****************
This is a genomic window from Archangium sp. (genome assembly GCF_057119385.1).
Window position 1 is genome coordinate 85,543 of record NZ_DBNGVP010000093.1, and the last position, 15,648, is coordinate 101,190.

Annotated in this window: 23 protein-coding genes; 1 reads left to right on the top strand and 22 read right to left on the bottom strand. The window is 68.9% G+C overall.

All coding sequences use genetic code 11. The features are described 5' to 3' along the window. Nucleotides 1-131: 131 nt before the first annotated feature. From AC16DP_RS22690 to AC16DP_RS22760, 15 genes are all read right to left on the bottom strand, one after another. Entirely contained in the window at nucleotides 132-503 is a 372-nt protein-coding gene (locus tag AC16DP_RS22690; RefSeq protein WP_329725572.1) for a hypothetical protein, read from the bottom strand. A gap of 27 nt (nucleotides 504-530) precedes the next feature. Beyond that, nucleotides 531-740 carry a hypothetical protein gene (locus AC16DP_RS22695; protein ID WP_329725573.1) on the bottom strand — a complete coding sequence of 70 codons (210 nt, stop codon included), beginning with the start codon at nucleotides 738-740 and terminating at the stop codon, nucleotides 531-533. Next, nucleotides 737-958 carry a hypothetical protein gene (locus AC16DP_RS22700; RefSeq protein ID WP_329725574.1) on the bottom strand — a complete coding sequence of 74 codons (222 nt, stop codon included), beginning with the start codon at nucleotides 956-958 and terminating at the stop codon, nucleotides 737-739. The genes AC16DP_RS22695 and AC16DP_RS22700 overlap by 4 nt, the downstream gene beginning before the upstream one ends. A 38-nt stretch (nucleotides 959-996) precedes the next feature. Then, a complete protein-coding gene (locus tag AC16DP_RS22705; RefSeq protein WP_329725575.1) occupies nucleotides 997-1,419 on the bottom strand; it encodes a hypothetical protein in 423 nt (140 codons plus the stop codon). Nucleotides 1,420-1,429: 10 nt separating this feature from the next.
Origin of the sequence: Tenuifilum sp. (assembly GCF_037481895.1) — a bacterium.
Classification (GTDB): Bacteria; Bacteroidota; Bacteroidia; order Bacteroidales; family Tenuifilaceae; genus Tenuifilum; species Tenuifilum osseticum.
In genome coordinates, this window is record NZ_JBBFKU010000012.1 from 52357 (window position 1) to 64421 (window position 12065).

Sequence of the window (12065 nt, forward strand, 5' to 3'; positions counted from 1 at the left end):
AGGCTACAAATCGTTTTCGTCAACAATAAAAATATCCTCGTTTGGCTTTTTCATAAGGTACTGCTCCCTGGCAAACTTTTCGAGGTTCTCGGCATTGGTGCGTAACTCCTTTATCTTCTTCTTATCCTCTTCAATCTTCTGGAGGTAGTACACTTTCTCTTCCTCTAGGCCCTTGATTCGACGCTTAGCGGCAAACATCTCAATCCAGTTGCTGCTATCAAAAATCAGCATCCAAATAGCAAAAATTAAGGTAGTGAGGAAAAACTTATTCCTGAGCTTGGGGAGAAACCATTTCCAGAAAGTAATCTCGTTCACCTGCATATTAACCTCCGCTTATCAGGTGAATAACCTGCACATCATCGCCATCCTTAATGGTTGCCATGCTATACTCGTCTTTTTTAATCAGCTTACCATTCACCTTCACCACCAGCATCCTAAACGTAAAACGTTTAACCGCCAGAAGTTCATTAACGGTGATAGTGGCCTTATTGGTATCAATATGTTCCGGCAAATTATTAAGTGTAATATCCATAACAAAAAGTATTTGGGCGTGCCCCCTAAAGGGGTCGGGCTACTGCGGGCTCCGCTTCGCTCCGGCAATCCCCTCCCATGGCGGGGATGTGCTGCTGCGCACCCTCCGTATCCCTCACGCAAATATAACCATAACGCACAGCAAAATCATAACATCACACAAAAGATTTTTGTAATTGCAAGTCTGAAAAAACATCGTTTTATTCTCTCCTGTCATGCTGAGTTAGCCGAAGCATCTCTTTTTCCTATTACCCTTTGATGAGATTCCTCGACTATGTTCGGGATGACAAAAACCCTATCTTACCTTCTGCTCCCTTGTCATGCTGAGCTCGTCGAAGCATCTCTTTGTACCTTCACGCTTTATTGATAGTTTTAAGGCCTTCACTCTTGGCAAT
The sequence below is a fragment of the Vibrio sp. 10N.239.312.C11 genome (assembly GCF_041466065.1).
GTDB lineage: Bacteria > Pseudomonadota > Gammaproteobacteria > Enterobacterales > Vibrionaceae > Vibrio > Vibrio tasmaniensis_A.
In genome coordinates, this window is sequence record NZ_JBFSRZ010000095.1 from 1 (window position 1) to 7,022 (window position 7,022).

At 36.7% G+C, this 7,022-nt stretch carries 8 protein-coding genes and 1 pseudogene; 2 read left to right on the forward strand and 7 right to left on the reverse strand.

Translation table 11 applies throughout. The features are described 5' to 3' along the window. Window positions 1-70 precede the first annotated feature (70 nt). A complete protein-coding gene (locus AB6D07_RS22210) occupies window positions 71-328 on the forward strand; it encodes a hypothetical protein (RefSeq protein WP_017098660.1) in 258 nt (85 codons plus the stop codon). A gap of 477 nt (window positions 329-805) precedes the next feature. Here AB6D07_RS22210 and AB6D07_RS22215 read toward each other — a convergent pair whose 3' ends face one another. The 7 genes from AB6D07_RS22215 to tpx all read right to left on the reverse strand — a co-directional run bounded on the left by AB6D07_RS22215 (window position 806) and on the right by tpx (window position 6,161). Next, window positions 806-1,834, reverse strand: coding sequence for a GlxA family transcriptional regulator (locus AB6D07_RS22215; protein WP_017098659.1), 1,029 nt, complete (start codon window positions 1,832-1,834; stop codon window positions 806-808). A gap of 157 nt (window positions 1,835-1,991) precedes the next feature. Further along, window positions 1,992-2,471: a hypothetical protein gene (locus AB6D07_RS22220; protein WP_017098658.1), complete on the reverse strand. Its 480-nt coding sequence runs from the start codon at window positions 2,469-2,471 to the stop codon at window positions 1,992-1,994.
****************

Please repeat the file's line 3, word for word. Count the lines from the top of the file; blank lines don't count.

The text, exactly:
Annotated in this window: 23 protein-coding genes; 1 reads left to right on the top strand and 22 read right to left on the bottom strand. The window is 68.9% G+C overall.